Blue-throated Piping Guan – Pipile cumanensis

Blue-throated Piping Guan – Pipile cumanensis

Blue-throated piping guan – Pipile cumanensis

The blue throated piping guan is a South American bird of the Cracidae family. It is found in tropical rainforests in Colombia, Venezuela, Ecuador, Peru, Bolivia and Brazil. 

There are two subspecies :

  • Pipile cumanensis cumanensis
  • Pipile cumanensis grayi

The blue-throated piping guan is similar in appearance to the turkey. It averages 69 cm (27 in) long, including its neck and tail, both long; the neck and head disproportionately thin and small, the tail disproportionately big. Most of the plumage is black with a greenish gloss—blue-green in cumanensis, olive in grayi. It has a large white patch on each wing, white flecks on the wing coverts and chest, a white patch over the eye and a white or buffy-white nape (and upper neck in grayi). Both subspecies have a short white or buffy-white crest; in cumanensis it is shaggy and nearly solid-colored; in grayi it is hairier, and the feather shafts are black, appearing as streaks. The beak is baby-blue at the base and cobalt-blue at the tip. Both subspecies have blue bare flesh on the throat with a wattle in cumanensis and a hanging caruncle in grayi. The legs are red.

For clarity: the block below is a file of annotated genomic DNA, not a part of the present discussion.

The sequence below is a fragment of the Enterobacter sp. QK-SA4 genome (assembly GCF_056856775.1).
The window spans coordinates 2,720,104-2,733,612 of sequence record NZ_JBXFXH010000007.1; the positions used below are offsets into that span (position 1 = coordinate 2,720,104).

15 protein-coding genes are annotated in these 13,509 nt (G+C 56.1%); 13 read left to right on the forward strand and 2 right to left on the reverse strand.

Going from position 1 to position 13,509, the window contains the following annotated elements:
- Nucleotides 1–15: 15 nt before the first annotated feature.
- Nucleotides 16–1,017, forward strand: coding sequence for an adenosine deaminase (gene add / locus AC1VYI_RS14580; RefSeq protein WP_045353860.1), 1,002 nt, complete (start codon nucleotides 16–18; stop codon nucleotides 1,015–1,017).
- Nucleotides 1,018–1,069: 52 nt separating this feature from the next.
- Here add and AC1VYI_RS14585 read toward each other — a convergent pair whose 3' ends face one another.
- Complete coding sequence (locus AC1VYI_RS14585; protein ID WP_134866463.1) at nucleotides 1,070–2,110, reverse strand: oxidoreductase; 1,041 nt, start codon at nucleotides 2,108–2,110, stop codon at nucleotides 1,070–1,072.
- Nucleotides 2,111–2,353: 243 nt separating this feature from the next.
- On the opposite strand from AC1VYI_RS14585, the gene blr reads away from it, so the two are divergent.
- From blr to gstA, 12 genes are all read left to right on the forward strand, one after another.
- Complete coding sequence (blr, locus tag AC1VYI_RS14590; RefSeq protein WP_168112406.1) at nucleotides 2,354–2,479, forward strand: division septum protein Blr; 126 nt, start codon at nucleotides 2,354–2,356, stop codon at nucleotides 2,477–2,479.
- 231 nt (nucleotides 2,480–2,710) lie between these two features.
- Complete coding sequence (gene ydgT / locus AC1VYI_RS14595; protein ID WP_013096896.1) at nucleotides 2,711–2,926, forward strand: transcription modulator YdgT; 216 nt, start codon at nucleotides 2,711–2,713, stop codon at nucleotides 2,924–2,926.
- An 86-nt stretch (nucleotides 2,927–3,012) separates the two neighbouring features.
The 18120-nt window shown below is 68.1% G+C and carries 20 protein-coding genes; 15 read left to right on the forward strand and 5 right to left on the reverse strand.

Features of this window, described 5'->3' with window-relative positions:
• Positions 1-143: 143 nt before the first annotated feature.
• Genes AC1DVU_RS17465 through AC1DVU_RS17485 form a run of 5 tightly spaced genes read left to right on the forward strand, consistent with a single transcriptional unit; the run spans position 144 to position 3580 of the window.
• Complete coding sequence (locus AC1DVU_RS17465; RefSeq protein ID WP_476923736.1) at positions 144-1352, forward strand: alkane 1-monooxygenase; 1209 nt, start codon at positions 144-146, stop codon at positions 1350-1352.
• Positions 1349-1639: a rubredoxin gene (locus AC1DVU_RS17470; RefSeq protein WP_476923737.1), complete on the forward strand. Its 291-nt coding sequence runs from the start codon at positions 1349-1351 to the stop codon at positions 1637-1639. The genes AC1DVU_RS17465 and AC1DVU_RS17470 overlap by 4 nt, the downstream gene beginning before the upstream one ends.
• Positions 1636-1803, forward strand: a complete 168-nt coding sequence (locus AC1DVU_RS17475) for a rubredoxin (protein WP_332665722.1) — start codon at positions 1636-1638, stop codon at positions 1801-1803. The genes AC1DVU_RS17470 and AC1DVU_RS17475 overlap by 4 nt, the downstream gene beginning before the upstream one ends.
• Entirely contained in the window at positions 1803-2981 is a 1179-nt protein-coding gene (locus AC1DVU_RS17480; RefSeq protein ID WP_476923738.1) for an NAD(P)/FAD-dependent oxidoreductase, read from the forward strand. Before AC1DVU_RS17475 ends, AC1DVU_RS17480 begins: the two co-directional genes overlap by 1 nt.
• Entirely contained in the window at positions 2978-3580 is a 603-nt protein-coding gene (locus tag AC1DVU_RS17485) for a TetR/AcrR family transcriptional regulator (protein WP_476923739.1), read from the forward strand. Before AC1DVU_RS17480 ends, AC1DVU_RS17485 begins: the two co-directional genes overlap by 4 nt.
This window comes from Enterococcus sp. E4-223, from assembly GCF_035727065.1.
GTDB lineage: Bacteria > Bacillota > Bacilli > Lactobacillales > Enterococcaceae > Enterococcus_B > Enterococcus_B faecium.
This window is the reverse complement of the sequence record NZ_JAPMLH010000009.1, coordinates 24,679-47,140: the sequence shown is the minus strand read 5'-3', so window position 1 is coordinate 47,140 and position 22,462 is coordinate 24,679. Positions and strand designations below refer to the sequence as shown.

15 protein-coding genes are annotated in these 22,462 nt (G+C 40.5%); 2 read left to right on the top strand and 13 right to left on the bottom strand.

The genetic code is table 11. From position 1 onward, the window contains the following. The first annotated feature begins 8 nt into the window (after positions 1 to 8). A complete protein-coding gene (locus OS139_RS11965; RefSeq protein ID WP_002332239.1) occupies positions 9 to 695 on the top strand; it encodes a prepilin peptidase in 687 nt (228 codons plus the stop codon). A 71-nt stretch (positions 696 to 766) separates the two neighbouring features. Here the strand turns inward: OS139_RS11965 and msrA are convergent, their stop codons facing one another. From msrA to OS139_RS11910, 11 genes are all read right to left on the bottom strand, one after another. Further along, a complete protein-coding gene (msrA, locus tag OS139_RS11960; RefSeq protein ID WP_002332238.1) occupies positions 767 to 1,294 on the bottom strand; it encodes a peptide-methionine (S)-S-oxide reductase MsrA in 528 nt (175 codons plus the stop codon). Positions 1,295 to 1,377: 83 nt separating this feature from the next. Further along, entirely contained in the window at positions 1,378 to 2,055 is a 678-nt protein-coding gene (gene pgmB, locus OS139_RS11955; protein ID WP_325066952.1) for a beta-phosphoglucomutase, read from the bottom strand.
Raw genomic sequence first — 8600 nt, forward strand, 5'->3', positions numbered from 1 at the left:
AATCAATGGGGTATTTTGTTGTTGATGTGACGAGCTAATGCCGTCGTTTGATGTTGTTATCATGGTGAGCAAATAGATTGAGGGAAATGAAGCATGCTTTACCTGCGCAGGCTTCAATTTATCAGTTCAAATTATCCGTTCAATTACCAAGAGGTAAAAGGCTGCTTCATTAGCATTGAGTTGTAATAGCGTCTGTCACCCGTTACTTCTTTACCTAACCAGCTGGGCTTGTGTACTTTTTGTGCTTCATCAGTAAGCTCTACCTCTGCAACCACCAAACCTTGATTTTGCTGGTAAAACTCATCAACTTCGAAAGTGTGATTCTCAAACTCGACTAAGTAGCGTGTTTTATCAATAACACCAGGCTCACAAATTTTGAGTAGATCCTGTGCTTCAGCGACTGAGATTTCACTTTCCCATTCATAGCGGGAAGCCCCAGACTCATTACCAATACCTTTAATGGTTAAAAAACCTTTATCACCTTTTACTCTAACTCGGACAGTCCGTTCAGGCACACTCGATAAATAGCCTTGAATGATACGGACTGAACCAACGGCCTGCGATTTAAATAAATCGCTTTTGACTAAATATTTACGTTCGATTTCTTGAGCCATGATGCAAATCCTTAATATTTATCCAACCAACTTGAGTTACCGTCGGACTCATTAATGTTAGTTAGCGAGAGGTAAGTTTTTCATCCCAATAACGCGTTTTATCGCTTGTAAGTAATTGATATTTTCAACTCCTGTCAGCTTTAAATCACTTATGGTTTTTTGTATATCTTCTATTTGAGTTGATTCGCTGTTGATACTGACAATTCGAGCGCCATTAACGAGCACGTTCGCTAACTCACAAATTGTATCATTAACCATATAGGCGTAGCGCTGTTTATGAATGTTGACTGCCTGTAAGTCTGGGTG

During the breeding season it is noisy. At dawn it gives a “piping” call of 6 or so slow high-pitched, clear whistles, slightly ascending in pitch, “püüeee, püüeee, püüeee,…“, reminding the scale-backed antbird. Its flight display, at dawn or in the daytime, includes “2 quick wing-claps (often barely audible), then 2 whirring rattles with wings,” the second seeming to reverse the first as in shuffling cards. At other seasons it is usually silent.